COVID19 Employment Law Update #9


Bonus pay in a locked down economy

Is it the best of times or the worst of times?

On the one hand, many businesses have used this period to reassess and re-imagine how their work can be done: traders are now trading from home where before their managers had placed strict embargoes on such practices; museums are offering virtual tours and reaching customers that had hitherto been out of reach.

On the other hand, the reality of the global shutdown means that salaries are being cut, bonuses being slashed, and people are being laid off at record rates with no obvious end to the uncertainty in sight.

Coming as it has at the financial year end, the coronavirus and ensuing lockdown of the economy has put many companies in a deep quandary, raising many existential questions: how do we lock down without shutting down? How do we let people go when we can't do it face to face? What about bonuses that we can no longer afford to pay out?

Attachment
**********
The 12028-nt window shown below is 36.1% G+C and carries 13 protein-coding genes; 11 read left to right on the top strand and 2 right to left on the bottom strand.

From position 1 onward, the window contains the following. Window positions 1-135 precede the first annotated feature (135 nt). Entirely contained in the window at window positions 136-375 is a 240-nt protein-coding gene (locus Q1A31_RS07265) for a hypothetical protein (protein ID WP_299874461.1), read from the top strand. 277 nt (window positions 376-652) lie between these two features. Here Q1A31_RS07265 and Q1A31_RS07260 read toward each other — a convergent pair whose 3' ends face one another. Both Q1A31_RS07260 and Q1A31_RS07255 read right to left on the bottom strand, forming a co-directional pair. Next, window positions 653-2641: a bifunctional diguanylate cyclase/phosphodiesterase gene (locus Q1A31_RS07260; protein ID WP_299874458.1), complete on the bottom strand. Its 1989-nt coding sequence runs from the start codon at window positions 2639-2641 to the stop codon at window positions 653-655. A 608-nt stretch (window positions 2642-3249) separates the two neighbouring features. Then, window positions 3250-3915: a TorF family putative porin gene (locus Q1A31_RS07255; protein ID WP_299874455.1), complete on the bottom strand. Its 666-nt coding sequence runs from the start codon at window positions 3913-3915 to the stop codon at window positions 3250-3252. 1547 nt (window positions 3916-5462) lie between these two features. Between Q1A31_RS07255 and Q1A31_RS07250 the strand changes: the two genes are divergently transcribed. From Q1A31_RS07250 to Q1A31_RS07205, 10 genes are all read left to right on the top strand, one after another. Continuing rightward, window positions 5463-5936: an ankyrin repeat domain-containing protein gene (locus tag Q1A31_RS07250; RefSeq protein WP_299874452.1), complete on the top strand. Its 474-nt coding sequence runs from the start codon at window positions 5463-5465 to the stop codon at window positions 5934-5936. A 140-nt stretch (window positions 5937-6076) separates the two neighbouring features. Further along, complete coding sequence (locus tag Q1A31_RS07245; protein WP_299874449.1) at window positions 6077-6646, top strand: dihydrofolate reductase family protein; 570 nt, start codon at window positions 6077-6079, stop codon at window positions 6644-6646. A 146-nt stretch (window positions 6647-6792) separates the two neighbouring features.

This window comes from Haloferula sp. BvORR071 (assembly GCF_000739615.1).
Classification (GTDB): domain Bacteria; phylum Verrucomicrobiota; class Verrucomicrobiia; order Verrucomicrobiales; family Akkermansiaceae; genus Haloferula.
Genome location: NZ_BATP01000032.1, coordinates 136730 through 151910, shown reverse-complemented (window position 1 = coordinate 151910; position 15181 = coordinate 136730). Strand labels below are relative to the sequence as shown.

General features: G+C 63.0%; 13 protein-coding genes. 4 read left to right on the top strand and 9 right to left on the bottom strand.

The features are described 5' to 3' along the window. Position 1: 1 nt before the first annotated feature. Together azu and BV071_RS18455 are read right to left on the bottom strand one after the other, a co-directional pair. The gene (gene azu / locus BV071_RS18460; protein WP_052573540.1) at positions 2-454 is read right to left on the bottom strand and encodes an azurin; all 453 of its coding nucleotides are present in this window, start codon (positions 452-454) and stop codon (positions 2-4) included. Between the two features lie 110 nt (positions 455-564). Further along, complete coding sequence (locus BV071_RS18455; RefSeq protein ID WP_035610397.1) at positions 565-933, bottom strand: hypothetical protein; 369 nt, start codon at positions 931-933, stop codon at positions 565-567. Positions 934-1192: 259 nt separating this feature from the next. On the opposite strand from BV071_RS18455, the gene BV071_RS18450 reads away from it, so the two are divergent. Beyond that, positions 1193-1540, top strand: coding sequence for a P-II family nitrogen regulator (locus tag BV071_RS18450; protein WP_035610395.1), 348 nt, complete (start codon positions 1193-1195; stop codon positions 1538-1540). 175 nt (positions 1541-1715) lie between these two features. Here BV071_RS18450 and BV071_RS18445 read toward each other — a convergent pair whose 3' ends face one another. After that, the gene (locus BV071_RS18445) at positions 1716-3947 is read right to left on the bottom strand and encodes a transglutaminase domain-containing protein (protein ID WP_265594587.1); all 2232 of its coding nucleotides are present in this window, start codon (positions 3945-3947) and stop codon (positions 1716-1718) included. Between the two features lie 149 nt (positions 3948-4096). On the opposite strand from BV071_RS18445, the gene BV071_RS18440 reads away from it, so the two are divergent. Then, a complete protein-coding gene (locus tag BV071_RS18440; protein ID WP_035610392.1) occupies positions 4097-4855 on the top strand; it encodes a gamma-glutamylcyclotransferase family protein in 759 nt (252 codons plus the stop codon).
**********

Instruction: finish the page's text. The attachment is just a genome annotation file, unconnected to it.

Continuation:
Whilst there are no easy or universal answers to every scenario, there is a clear and honourable path that good employers can follow that will gain the respect of affected employees, even as it hurts deeply.

First, the questions.

Can we include bonus pay in the calculations we use to apply for funds on the government job retention (furlough) scheme?

The grants being awarded by the government for furloughed employees covers 80% of the regular pay that employees receive.

This means that any contractually guaranteed/compulsory commission or bonus payments can be included in the calculations, but discretionary (non-guaranteed) commission and discretionary bonuses cannot be.

Do we have to pay out bonuses that were earned but that we can no longer afford?

Short Answer: Yes, but...

Fuller version: If your employees have met the criteria to receive a bonus according to the terms that you (as employer) provided, then you are legally obliged to pay the bonus due. Any failure to do so will amount to a breach of contract, which could create legal liability.

The 'but' is because even if an employee has legally earned a bonus, it remains open to an employer to seek to reach agreement with its employees as to what should happen with a bonus that is no longer affordable.